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On mass digitization for the UNC library (Kirill Fesenko, 2007)

Mass digitization of collections has become an attractive area for leading academic libraries. Through digitization and publishing of books on the Internet, libraries seek to experiment with new technologies, improve access to collections, provide innovative support to education and research, and to increase visibility and competitiveness of their universities. Our Library has been also researching these opportunities with an aim to start a one year experimental large scale digitization project. Among our major goals for this project are the following: experiment with new digitization technologies, processes and relevant work flows; research new ways of online publishing and providing Internet access to digitized material; explore new opportunities in cooperative development of online collections with other academic and cultural institutions.

 

With these ideas in mind, our staff examined three main mass digitization vendors and their approaches to work with libraries: Google, Microsoft and the Internet Archive. We met in person or conducted phone conferences with representatives from all three organizations, reviewed their contracts and consulted with colleagues in other institutions. Of the three possible mass digitization approaches and vendors, our Library chose Internet Archive for the pilot project. Google and Microsoft's contracts for mass digitization of library collections would not support our goals for the pilot project for several reasons. Firstly, in both Google and Microsoft's approach, the choosing of titles for digitization would be assigned to the vendor and not to the Library. Secondly, both contracts impose restrictions on the Library' ability to use digitized books. For example, these contracts require Library to block Internet search engines from accessing the digitized books on its servers. Thirdly, in case of Google, the books have to be shipped to their own digitization centers and we won't be able to experiment with the equipment. In Microsoft's case, the contract requires installation of 10 digitization stations minimally, which would expose us to larger workload that we would like to have for the pilot project. Google's approach to scanning library books which are still in copyright without explicit publisher permission caused a group of authors and publishers to sue the company for the copyright infringement. To our knowledge, this case is still in the Federal Court.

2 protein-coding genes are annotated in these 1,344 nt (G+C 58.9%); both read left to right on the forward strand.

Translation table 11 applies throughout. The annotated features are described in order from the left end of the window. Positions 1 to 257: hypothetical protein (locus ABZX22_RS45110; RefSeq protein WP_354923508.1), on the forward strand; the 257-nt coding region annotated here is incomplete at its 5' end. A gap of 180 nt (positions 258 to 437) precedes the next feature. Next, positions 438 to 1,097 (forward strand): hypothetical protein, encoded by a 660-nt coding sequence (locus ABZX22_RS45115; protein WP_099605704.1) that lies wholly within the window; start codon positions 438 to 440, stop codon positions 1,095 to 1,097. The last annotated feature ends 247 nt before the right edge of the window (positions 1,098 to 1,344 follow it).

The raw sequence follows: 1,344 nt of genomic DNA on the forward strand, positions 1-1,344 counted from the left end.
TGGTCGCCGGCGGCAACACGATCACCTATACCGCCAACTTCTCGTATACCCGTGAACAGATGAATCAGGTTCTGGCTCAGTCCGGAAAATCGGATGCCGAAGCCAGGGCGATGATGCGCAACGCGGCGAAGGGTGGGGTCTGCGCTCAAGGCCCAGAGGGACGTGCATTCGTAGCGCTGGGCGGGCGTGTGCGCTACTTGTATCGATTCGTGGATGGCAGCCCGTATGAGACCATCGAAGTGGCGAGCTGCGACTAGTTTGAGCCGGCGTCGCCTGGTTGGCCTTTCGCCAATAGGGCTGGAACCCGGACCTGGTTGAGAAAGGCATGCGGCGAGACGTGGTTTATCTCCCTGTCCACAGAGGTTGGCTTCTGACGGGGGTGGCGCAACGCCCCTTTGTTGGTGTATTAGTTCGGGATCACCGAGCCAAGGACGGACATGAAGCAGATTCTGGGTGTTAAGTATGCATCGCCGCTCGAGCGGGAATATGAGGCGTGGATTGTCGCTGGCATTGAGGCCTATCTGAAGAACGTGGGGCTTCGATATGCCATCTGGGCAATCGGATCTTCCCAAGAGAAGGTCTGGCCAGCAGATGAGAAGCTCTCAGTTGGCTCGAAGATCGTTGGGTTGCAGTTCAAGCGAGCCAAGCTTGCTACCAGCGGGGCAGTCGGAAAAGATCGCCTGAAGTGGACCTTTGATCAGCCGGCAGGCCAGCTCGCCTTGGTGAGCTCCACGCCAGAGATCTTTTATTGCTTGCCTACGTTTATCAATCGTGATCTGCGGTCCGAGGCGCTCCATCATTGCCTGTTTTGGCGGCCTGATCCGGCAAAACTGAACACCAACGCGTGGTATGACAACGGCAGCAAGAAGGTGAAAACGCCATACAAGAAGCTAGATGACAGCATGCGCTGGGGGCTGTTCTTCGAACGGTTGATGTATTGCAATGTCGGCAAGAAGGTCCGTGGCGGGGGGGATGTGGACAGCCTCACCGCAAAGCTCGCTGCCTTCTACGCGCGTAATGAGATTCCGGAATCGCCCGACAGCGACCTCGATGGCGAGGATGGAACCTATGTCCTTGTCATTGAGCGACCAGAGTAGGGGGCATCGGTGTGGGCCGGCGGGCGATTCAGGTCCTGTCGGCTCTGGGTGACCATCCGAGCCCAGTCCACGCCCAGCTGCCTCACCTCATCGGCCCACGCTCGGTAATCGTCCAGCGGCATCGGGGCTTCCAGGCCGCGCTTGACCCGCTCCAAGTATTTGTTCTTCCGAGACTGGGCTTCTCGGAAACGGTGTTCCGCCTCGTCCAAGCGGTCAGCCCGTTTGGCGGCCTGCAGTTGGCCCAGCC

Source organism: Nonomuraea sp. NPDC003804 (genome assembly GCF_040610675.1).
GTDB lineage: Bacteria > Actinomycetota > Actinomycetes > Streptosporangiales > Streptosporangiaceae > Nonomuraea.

Internet Archive's proposal, on the other side, does not have the above mentioned restrictions. It will provide the Library with one fast scanner (aka "scribe") and an operator, and publish digitized books on its web site for public access. Importantly, the Library will retain the flexibility of choosing books for digitization and their future reuse on its own web sites. This project will also help the Library to connect with the Open Content Alliance (OCA), a reputable group of cultural, technology, nonprofit, and governmental organizations working closely with the Internet Archive on similar projects. We also plan to develop knowledge and experience needed to define long term approach for mass digitization of collections as result of this experimental one-year project.